Monday, 15 April 2013

Is Flipping a Renovated Dump Still the Way to Go?

Renovating and flipping has been a Toronto tradition for quite some time, particularly with older houses. It usually follows a path like this: A buyer comes along and purchases a dumpy house that needs to be completely gutted and updated. And by updated, I mean seriously updated - new wiring, new roof, new heating system, proper insulation, new windows, lots of permits and often some structural changes as well. Then, after essentially starting from scratch and setting up the behind-the-walls improvements, you add the pretty - a knock-out kitchen and washroom, new wood floors, pot lights, a new deck or flagstone patio, more closets, and a fresh and modern look.

Characteristically, these dumps have been largely neglected since the 1890s to the 1960s.  Because these dumps looks terrible, many believe they will generally be ignored, leading to a discount price.  The dump becomes the Cinderella that every one wants to dance with the ball. And by "dance at the ball" I mean sell at a much higher price than it was bought and renovated for. For a long time, many flippers made money this way. They would buy cheap, reno and spend money, then sell for much more. And it often worked.

But now, it doesn't work all the time. And it's not because the prices of houses are slipping, but because the prices of dumps in key Toronto neighbourhoods are rising. Dumps used to cost very little because no one wanted to go near them except some brave contractors. The fear of fixing it up was just too much for 99% of the people. Now,  houses in many neighbourhoods are in such demand that the dumps are being purchased close to the price of a finished home. In fact, there seems to be some appeal in the total dump. There are now a group of buyers who prefer to buy a house they can completely gut so they can start over and build their dream home to the exact specifications they want. Sometimes it includes a gas burning stove, heated floors in the washroom or enough gadgets to intimidate James Bond. The fact is, those buyers who want an ideal home now have more confidence in buying dumps. They don't see it as ugly and run-down, which it certainly can be, but as a kind of tabula rasa, some thing blank where they can have a fresh start. It is not so much about selling the house once they are finished, but it's about enjoying the house once they have created it.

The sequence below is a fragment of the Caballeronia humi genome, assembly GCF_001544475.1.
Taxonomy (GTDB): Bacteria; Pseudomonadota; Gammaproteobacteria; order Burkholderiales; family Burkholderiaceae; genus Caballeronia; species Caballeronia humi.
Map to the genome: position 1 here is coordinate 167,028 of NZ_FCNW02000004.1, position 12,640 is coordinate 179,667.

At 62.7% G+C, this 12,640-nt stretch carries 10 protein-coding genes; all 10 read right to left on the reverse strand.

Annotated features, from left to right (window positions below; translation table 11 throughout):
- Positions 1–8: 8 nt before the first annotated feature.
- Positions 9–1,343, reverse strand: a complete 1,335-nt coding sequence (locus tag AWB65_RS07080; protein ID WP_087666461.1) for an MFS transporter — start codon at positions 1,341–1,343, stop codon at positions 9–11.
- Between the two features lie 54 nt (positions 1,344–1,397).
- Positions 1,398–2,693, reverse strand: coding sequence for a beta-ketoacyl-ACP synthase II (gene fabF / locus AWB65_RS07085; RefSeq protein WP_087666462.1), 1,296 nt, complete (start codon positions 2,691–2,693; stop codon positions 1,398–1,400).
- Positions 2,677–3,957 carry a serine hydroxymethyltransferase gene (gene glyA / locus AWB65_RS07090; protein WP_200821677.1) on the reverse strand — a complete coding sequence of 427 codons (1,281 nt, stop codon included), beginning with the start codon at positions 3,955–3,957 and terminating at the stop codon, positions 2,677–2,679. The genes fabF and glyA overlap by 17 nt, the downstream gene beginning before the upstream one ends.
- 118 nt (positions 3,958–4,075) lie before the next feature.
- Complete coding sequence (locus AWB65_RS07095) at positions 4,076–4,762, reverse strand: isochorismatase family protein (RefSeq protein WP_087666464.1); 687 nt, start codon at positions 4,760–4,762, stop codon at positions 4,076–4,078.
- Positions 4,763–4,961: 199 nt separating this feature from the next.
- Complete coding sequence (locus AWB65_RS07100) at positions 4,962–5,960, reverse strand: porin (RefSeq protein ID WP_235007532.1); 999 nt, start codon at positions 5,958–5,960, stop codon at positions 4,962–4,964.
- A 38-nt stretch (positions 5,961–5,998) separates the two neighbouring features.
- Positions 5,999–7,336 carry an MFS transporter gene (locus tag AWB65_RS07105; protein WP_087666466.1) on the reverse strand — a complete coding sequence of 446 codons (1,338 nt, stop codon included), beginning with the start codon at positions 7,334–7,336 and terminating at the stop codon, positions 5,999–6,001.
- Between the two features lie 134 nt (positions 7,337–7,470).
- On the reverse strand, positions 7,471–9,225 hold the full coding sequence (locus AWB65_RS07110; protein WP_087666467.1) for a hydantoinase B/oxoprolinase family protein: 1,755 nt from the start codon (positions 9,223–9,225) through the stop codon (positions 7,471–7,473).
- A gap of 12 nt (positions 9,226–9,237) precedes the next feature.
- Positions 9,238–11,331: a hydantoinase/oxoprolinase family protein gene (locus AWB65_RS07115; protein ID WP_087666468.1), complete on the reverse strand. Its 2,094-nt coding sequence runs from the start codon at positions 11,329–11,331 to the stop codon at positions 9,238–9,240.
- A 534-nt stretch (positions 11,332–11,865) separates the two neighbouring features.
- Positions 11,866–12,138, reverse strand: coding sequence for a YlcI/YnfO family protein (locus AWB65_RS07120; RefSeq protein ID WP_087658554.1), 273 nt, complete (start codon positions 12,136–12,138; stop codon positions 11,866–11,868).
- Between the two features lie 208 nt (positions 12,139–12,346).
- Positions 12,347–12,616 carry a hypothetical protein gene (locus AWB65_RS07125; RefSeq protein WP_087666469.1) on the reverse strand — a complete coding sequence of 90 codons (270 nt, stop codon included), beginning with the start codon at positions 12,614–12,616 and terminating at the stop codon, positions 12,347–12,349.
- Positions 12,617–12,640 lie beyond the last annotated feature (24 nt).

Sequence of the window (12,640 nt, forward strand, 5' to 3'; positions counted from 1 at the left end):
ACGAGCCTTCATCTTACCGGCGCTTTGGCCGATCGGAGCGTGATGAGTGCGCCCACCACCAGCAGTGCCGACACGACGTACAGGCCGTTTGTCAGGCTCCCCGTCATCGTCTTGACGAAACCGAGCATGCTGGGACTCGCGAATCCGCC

Flippers who have renovated homes feel a little shocked that dumps are selling closer to where their finished homes sell. Shouldn't a decked out house sell for more? Well, in a great neighbourhood, I would say: "Not always."

So what can we learn from this current state of Toronto real estate?

1. If you are selling a house that is a dump, I believe it would be wise not to renovate it.  I'm not talking about any house, but one that would require extensive work. In some homes that are dated, or a little dumpy, it may be a good idea to invest in some renovation.  In general, I would just discourage someone from completely overhauling their home.

2. If you are a buyer, don't be afraid of the renovated home. Really amazing renos in in-demand neighbourhoods will often sell for a lot of money and generate a great deal of interest, but some times a few slip by and don't sell off in a frenzy of a bidding war. If you factor in the renos in some places, you may be paying less to buy a finished home than one that requires a renovation once you factor in the cost of those renovations.

3. There is a place between the dump and the beautifully, fully decked-out reno'd house that may still generate bargains. And that's the 80s reno. As a buyer or investor, the wiring is usually updated, the walls are drywall and the insulation are adequit, and if you're lucky, the basement has been dug up and waterproofed to give you some better height and a useable place. Maybe the kitchen is dated, the dark green and dusty rose combo is not giving you the wow factor. These places don't show well, but underneath all that 80s-ness, you don't need to spend as much money on the big ticket items like wiring and plumbing.

Of course, it all really comes down to a specific property.  I would consider this more of a trend than a hard and fast rule. Sometimes it comes down to timing, luck and the right real estate salesperson.

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